PRO TIP: Although it sounds backwards, darker colored screens are easier to see out through than lighter colors. This has to do with the way our brains perceive light – or some scientific jargon above my pay grade!
Will Window Shade Screens Make My Home Darker?
Being a BPI Certified Home Energy Auditor myself, it’s probably no surprise my home is very efficient. However, I keep my home very cool (between 72 & 74 degrees in the summer). I’m able to do that and still have very low utility bills because I’ve taken all the steps mentioned in this article.
When I wanted to install window shade screens, my wife was very concerned they’d make the house too dark. In fact, the opposite has happened – let me explain:
As a result of having the shade screens installed, I no longer close the blinds during the day to block the heat. Yes, shade screens do in fact make your home darker inside. However, if all of your blinds are open (because you don’t have to worry about the heat) the result is opposite. Now instead of going behind my wife, closing blinds to keep the house cool, we keep them open all day (when we’re home)!
Honeycomb Blinds aka Cellular Shades
For those who have windows where solar shade screens are not a viable option, honeycomb blinds may be your answer. They’re hardly as effective as window shade screens which block the radiant heat before it enters, but an alternative.
Traditional slotted blinds, vertical blinds, and curtains are more for privacy than they are for energy savings. None of them help that much to keep your home cooler in the summer. However, honeycomb blinds are one of the most effective interior window coverings for this purpose.
I personally have both solar shade screens outside and honeycomb blinds inside. When I’m going to the out of the house all day, I keep my blinds completely closed. The combination of the two allow me to keep my AC set very low while still keeping my electric bills at bay.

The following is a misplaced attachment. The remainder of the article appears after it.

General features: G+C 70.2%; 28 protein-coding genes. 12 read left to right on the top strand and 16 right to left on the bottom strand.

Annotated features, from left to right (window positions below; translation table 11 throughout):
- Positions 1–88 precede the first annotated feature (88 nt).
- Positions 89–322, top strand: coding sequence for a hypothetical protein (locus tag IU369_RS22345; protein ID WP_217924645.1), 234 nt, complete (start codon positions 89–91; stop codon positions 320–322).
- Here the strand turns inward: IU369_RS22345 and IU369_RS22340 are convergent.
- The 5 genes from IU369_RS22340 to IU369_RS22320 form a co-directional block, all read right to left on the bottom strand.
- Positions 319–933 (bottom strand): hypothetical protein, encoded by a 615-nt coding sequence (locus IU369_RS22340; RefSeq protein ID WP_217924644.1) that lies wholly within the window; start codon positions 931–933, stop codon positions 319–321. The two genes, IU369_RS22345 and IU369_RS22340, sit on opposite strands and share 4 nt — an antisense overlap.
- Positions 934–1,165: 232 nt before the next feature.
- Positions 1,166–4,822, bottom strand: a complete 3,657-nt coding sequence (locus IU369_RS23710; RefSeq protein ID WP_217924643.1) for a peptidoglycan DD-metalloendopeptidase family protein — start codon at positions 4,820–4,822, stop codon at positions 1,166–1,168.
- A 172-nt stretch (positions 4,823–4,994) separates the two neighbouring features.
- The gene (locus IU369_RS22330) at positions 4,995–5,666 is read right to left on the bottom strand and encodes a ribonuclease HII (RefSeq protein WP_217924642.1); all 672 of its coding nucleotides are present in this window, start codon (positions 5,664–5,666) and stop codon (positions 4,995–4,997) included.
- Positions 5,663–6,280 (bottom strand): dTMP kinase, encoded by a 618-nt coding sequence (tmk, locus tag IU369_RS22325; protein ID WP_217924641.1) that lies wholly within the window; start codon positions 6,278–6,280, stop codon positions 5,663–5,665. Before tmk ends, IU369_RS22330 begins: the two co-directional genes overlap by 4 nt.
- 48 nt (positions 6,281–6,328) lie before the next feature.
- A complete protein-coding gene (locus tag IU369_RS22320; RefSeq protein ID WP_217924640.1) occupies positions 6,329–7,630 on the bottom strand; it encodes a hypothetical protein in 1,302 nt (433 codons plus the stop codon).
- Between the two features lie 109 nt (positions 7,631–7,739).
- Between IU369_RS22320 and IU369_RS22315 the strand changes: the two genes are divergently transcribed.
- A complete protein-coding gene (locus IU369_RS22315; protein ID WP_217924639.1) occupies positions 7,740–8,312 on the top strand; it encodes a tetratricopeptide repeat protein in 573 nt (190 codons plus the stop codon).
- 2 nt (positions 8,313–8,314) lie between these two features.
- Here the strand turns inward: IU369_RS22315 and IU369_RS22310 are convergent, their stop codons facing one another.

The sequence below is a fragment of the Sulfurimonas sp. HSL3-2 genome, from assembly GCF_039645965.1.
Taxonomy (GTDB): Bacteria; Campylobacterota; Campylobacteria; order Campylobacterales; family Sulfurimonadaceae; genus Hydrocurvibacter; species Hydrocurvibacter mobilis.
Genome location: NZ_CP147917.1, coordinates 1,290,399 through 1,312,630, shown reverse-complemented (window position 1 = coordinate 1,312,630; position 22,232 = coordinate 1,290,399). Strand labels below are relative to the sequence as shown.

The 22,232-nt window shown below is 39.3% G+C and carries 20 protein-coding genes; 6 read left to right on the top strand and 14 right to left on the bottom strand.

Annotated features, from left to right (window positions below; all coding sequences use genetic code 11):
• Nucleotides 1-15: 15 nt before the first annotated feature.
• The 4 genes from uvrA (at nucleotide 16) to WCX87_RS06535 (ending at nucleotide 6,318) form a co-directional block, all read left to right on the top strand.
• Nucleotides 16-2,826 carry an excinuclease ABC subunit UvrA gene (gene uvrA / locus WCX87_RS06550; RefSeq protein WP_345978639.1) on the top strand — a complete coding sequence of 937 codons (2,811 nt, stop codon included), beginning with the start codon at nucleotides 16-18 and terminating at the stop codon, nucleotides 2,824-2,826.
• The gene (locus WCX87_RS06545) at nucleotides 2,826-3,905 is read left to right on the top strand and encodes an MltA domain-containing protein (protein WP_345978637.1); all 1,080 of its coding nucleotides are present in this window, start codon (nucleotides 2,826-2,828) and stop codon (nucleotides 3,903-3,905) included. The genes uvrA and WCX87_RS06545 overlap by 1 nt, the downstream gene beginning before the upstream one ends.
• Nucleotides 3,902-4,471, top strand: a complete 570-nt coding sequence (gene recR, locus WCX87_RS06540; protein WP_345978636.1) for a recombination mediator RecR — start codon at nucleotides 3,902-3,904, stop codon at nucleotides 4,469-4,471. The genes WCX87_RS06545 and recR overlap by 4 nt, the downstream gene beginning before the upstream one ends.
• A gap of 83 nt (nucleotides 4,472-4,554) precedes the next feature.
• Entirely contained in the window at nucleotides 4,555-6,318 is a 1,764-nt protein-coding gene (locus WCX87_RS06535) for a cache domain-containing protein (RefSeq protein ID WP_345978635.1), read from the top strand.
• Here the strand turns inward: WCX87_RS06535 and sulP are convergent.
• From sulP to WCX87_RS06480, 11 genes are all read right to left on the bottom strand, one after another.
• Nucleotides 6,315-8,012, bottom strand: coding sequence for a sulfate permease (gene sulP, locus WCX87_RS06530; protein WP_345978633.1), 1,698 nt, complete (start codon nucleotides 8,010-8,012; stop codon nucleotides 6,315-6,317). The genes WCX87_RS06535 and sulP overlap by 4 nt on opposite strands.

Not all honeycomb blinds are created equally. I recommend either Levelor or the slightly less expensive option, Bali. Either way prepare to spend some dough, as honeycomb blinds are significantly more expensive than solar window shade screens. I chose Bali’s Day & Night blinds which allow me to filter more or less light through as needed.
Awnings / Umbrellas
You may be noticing a trend here – windows & shade! My first three tips are all centered around blocking radiant heat entering your home through your windows. Well, if you want to keep your house cooler in summer, you have to block the heats easiest path inside. Note that I’m not talking about air leakage or infiltration. Believe it or not, you can see dramatic results even with old single-pane windows simply by blocking radiant heat.
While the most expensive of the 5-tips; installing awnings over windows can help reduce heat gain significantly. In essence you’re shading your windows.
A cheaper work-around that serves the same purpose are some strategically placed patio umbrellas. While this would look silly in front of your home, it can work in the backyard. Unfortunately, because of our windy summers and monsoon storms this can be a hassle and hard to maintain. Not to mention umbrellas can’t help your second story windows.
Attic Insulation Will Help Keep Your House Cooler In Summer